Wide- and Ultrawide-Bandgap Electronic Semiconductor Devices
The unique properties of wide- and ultrawide-bandgap semiconductors make them ideal for the next generation of power electronic devices and RF amplifiers. Their high critical electric field, in combination with excellent transport properties and high permittivity, allow for high voltage operation at high frequencies and small dimensions. This reduces parasitic capacitances and enables unprecedented efficiencies in applications such as power conversion in electric vehicles and smart grids, and record-high power densities and power added efficiencies in future 5G/6G wireless communications and radar systems. Furthermore, radiation hardened application for example for space borne systems are getting into the focus of interest.
In spite of the tremendous progress on wide-bandgap materials in the last few decades, devices made of these materials are still far from reaching their maximum theoretical performance, especially at high frequencies and voltage levels. In addition, new ultrawide-bandgap materials have the potential to improve this performance even further. To enable this, a better understanding of mobile carrier dynamics, charge transport, electron-hole recombination, and interaction with charged defects in dependence on specific operation conditions and mission profiles is needed, including supporting modelling and simulation. In addition, the new polytypes and reduced lattice symmetry in novel wide- and ultrawide-bandgap semiconductors enable new structure-property relationships and new design strategies to engineer the formation of two-dimensional carrier gases, as well as to tailor phonon-electron scattering band offsets through strain engineering in heteroepitaxy.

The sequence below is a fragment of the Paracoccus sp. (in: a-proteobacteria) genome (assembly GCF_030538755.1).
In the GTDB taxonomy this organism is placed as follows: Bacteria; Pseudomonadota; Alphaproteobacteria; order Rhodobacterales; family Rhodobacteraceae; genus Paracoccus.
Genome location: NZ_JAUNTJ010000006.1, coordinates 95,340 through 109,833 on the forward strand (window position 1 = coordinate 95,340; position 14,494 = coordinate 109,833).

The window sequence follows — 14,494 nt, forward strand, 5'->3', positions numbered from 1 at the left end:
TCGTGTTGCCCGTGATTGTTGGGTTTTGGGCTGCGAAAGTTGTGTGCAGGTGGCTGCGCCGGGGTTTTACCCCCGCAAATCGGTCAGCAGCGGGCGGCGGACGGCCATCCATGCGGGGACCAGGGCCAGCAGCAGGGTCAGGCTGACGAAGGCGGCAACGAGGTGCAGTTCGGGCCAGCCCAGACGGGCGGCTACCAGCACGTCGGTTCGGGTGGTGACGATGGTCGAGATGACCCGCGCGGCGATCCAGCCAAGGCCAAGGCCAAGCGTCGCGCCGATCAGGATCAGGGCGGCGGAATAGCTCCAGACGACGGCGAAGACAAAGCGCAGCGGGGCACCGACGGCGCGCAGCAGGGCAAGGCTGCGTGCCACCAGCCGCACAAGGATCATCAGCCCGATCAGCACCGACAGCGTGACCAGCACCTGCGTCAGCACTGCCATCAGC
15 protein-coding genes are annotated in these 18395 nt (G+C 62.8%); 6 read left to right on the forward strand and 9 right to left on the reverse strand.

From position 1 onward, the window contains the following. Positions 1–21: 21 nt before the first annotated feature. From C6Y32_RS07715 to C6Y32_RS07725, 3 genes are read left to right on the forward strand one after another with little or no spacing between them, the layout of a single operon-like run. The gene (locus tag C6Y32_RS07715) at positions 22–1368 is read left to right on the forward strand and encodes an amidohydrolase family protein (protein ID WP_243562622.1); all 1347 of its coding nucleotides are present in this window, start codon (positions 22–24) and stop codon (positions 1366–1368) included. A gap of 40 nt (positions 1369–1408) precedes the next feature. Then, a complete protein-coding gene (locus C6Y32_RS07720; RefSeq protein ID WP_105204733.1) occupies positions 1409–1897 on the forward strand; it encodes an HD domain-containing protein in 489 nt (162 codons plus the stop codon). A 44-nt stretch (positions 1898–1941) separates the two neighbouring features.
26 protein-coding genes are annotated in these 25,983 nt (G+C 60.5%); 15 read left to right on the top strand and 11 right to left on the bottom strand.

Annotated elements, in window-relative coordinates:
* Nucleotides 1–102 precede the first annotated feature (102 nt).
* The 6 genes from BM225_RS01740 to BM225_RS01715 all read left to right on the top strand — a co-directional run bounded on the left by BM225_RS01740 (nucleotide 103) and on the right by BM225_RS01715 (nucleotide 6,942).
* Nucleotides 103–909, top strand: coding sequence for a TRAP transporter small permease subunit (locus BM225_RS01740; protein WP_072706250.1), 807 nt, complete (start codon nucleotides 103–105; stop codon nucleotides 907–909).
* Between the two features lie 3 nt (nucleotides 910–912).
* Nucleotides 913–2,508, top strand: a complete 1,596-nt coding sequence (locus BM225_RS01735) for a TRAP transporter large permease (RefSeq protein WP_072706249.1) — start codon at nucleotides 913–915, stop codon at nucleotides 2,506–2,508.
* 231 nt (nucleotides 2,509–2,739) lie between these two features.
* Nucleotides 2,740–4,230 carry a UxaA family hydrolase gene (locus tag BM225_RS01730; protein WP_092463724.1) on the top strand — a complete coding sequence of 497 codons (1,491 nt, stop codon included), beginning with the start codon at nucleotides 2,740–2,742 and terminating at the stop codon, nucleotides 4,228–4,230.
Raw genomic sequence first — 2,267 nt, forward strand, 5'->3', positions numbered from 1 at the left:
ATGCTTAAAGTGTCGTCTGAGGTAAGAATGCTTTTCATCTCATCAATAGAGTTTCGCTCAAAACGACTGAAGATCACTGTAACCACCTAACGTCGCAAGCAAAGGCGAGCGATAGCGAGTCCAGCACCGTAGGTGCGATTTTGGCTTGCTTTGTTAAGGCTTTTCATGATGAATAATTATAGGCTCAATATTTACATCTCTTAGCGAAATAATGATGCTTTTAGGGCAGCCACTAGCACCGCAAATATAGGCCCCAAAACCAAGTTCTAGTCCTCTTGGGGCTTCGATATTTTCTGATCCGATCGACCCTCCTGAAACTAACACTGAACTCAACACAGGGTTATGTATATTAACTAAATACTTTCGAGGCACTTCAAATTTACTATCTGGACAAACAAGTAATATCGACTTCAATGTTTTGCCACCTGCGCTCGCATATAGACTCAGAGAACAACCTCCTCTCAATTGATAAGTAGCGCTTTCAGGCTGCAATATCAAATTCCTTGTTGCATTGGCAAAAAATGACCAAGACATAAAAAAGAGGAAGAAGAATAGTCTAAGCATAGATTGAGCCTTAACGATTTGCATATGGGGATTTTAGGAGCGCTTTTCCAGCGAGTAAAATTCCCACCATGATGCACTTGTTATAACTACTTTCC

This APL Special Topic is intended to set a rapidly evolving stage for presenting the most recent results in this vibrant, fast paced, and potentially high impact scientific field.
Topics covered include, but are not limited to:
- Lateral and vertical devices including field effect and bipolar devices
- Thermal and electrical transport and thermal management
- Contact formation, gate dielectrics, and novel passivation technologies
- Sensitivity to ionizing radiation
- Electron and hole gases for innovative device concept
- Field emission devices
- High-frequency operation
- Hot electron and defect related trapping effects and degradation
- Efficient power devices
- High temperature performance and applications
Huili Grace Xing, Cornell University
Joachim Würfl, Ferdinand Braun Institute
Tomás Palacios, Massachusetts Institute of Technology
Yue Hao, Xidian University
Mathias Schubert, University of Nebraska-Lincoln